Returning to the Office: Texans Have Led the Way
Texas and its major metroplexes have led the way in returning to the office. Specifically, Dallas, Fort Worth, Austin, and Houston are leading the country for office worker return. Many companies are moving to Texas and also even relocating their headquarters to Texas which contributes to offices filling up and employees getting back to work. Early indicators steadily prove that hybrid or in-person arrangements can lead to greater employee satisfaction and productivity.
Why is the office here to stay?
Why are companies returning to the office vs. working from home?
Why was working from home a forced experiment with mixed results?
In this report, you will learn about the pitfalls of remote work and the trends driving a return to the office in Texas.
Getting Americans Back to Work
Remote work began on the largest scale in modern history due to the COVID-19 pandemic. From March 2020 through the end of the year, record numbers of people used virtual work arrangements to clock in and get their jobs done every day. While it had its pros, the fallout of this lengthy arrangement is now evident, and leaders are calling their people back to work.
Why Remote Work Shouldn’t be Permanent
Working from home makes it harder to concentrate, creates distraction in our routines, and disrupts communication.
1. According to S&P Global, roughly 55% of workers in a survey said they were both less productive and less engaged when working from home.
2. Loneliness, social anxiety, a lack of inclusiveness, burnout, and physical health issues are all disadvantages of virtual work.
3. A recent multi-country study by Eurofound and the International Labour Office found that 42% of regular at-home workers suffered insomnia, versus 29% of their colleagues at the office.
4. Innovation, collaboration, mentoring, and team building all suffer from remote work, as technology struggles to replicate physical interaction.
5. In a study by The Pandemic Impact Report, 66% of respondents report elevated worry about the health and safety of their family members and friends who work from home without any personal or physical interactions.
6. A study by the Society for Human Resource Management found that 65% of companies are struggling to maintain morale for their at-home workforce.
Texas offices were among the first to reopen, providing a solution for the problems of remote work. Office leases in Texas cities are on an upward trend, and many landlords are improving their buildings to better accommodate employee priorities, including dedensification and clean air.
Why Big Companies Mandate Hybrid of In-Person Work Arrangements
Even large technology companies are recognizing that 100% remote work doesn’t work. This is clearly communicated by large corporations that are expanding their office footprints:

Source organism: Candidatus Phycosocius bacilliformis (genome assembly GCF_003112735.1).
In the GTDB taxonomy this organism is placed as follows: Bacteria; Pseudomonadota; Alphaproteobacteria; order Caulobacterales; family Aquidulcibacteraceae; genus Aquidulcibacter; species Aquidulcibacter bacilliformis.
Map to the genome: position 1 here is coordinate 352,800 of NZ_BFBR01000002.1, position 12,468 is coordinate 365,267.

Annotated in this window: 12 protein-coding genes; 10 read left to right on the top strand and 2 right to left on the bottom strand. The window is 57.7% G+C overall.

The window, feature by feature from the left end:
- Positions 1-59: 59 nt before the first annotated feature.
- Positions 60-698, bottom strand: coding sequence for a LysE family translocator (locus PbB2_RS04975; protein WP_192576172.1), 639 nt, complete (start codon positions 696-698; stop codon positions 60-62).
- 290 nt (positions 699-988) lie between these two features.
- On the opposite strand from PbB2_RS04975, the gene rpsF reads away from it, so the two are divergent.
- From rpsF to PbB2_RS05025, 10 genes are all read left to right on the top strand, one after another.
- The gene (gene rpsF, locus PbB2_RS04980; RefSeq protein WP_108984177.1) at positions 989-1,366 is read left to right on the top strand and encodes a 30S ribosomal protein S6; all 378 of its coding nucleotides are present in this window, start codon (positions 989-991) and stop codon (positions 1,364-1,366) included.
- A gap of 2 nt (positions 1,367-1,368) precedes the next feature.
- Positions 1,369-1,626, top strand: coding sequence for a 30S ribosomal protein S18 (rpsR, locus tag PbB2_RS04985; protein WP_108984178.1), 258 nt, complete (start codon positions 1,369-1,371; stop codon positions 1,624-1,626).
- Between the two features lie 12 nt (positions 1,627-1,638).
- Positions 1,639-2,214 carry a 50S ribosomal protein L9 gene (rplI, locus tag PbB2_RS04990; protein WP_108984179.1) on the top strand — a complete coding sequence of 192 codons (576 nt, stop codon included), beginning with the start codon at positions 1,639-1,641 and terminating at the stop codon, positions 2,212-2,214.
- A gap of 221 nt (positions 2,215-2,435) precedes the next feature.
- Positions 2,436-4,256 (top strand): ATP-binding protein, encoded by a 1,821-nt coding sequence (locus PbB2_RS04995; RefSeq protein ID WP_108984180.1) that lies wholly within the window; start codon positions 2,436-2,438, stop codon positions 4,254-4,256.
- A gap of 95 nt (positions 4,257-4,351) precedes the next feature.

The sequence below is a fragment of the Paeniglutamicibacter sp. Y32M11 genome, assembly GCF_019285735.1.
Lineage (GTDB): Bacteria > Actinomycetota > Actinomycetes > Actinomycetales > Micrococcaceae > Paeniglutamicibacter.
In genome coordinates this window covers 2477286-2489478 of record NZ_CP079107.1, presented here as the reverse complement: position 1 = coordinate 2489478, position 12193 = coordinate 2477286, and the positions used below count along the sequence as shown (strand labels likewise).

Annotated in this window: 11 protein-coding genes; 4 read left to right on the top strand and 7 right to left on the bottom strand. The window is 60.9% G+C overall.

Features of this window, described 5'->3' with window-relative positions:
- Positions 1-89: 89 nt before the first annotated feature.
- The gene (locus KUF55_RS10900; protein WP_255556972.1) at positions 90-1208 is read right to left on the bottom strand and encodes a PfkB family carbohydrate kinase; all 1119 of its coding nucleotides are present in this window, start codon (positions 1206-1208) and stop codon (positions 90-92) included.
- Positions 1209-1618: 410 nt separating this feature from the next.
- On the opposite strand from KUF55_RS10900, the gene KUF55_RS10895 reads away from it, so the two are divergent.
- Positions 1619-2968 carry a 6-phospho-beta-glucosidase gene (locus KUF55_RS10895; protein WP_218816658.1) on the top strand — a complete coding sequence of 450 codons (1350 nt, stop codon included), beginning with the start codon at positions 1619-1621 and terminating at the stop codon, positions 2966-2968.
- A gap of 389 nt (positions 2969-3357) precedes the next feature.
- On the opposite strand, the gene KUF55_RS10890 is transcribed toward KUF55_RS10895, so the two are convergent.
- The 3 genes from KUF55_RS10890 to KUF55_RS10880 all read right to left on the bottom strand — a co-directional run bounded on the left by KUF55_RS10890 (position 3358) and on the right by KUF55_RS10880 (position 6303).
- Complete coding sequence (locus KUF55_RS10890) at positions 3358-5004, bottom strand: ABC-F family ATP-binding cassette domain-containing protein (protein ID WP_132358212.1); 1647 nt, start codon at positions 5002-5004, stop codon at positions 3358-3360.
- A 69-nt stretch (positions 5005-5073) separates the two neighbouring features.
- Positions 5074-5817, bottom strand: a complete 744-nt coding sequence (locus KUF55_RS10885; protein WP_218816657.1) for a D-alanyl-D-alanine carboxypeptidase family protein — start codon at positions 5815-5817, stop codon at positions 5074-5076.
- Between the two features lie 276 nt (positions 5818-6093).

- In August 2020, Facebook signed a new lease totaling 730,000 square feet of space in NYC.
- Google announced plans to spend $7 billion in 2021 to expand its office footprint across the country.
The New Normal: Office Buildings Designed for Post-Pandemic Work
Accommodating workers’ preferences in a post-pandemic office environment is mission critical. Property owners and business leaders alike are committed to helping people feel safe and secure when they come into the office.
To see this, simply consider the high density configurations of office space that were on the rise prior to the pandemic. In 2010, there was an average of 225 square feet per employee; by 2017 that number was down to 151 square feet. That has since reversed course, and building owners and landlords are spreading people out, as well as investing in improvements for the health and wellness of employees who occupy their buildings.
Part of this push for wellness has prompted landlords to consider even the very air that employees breathe. Not all states have clean indoor air standards, but conscientious building owners have implemented high-tech air quality systems and office air purifiers. These are gaining popularity among commercial landlords, as multistage technology can effectively deactivate viruses and rid the air and surfaces of harmful bacteria, volatile organic compounds (VOCs), and even Coronaviruses. Employees should feel confident returning to the office, knowing it is for their good. A back to office barometer puts Houston, Austin, and Dallas, Texas squarely on the leaderboard for these efforts. Texas remains number one of the top 10 states for rate of return to the office, as well as steady increases in building occupancy. This growth supports the local economy and its people who are returning to work happier, healthier, and more productive.